Cape Accidents and Insurance Claims Adjusters

Don't get me wrong. Some of my best friends are claims adjusters. The only problem is, I don't want them talking to my clients, or potential client, after an accident.

Let's begin with the premise that you've been injured in an accident where someone else is at fault. Let's use an 18 year old female driving a Jetta who was texting and rear ended you on Rte. 6 during a snowstorm (just a hypothetical, of course). You end up in the CCH ER with a herniated disc at L5-S1. Your job involves manual labor, and you have a house with a mortgage and 2 kids in high school. You and your wife work multiple jobs to make ends meet. First, let's hope you have adequate "UnderInsurance" coverage (a topic for another day).

The next day you get a phone call, or later, a follow up letter from a claims adjuster for the carrier that insures the 18 year old. First, he or she expresses sympathy and says "don't worry, your medical bills will be taken care of". Next come some questions like "so, you're now feeling better". You may say yes because you feel better than you did yesterday, but the adjuster will take that to mean you feel fine, even though you may still be in pain. This may be one of a series of questions that could or will be used at a later date to reduce the value of your legitimate claim. And you wouldn't even have a clue that you were being interrogated in a way intended to pay you less than your claim is worth.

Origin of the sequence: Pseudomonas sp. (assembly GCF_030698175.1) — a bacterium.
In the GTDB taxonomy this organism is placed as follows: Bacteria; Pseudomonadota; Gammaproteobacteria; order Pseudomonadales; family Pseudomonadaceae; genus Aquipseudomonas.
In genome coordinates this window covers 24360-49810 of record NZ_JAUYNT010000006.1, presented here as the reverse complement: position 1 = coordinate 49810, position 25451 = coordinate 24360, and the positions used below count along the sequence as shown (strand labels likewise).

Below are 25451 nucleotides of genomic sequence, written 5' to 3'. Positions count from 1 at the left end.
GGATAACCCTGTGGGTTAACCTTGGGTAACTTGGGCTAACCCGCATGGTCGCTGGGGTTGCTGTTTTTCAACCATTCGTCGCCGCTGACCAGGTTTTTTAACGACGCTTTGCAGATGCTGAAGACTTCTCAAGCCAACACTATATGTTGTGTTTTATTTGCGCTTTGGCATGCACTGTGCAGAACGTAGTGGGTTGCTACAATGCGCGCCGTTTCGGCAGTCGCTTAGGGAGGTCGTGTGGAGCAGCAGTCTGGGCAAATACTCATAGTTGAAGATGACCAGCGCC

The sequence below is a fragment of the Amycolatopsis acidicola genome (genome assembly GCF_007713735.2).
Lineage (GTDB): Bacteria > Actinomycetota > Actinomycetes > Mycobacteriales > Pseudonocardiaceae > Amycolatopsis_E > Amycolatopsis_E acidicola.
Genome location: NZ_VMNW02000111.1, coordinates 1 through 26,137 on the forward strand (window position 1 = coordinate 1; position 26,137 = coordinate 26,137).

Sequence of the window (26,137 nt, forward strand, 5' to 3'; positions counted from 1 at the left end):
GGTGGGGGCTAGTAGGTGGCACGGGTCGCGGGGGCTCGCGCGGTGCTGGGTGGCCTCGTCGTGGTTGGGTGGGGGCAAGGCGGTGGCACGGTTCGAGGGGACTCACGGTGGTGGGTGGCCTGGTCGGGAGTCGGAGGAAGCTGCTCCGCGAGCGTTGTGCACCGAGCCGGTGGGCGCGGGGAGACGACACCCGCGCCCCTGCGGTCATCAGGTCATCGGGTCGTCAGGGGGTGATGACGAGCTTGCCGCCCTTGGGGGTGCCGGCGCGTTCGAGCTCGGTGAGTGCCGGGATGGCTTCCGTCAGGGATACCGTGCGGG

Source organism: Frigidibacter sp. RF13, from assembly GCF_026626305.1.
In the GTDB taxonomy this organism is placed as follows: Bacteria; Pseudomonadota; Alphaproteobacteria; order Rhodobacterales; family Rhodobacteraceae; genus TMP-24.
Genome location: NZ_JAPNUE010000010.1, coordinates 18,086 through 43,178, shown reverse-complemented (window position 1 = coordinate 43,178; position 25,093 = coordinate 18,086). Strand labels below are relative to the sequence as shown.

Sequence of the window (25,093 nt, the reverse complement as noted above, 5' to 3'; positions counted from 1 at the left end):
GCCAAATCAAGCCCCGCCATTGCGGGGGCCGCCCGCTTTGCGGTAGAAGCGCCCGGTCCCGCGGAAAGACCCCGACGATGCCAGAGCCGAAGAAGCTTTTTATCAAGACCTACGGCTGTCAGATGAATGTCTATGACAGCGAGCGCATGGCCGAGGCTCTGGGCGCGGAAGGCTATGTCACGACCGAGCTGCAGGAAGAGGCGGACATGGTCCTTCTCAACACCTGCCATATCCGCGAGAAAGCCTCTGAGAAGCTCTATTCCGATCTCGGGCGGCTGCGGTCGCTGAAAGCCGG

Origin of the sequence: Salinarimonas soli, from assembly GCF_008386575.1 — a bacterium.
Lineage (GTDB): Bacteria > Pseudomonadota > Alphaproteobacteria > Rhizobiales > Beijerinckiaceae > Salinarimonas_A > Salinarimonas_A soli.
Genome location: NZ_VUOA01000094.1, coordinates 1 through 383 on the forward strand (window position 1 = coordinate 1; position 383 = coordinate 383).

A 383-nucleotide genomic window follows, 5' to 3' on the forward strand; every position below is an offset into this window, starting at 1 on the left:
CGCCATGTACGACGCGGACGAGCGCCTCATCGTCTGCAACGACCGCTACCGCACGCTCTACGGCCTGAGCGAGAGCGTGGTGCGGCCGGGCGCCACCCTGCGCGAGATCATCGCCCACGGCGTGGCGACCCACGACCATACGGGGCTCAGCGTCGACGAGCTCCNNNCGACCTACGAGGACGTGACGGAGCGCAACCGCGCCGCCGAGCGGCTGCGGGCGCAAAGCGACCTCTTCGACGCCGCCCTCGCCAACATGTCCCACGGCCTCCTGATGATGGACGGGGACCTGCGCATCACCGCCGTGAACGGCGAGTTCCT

There are many examples to further illustrate the discussion above. The lesson. If you have been injured as the result of someone else's fault, do not speak to anyone representing the at fault party unless you have retained competent counsel. On the Cape, we know that both winter and summer often bring out the worst in folks that are in a hurry or not being careful. Make sure that your rights are being protected.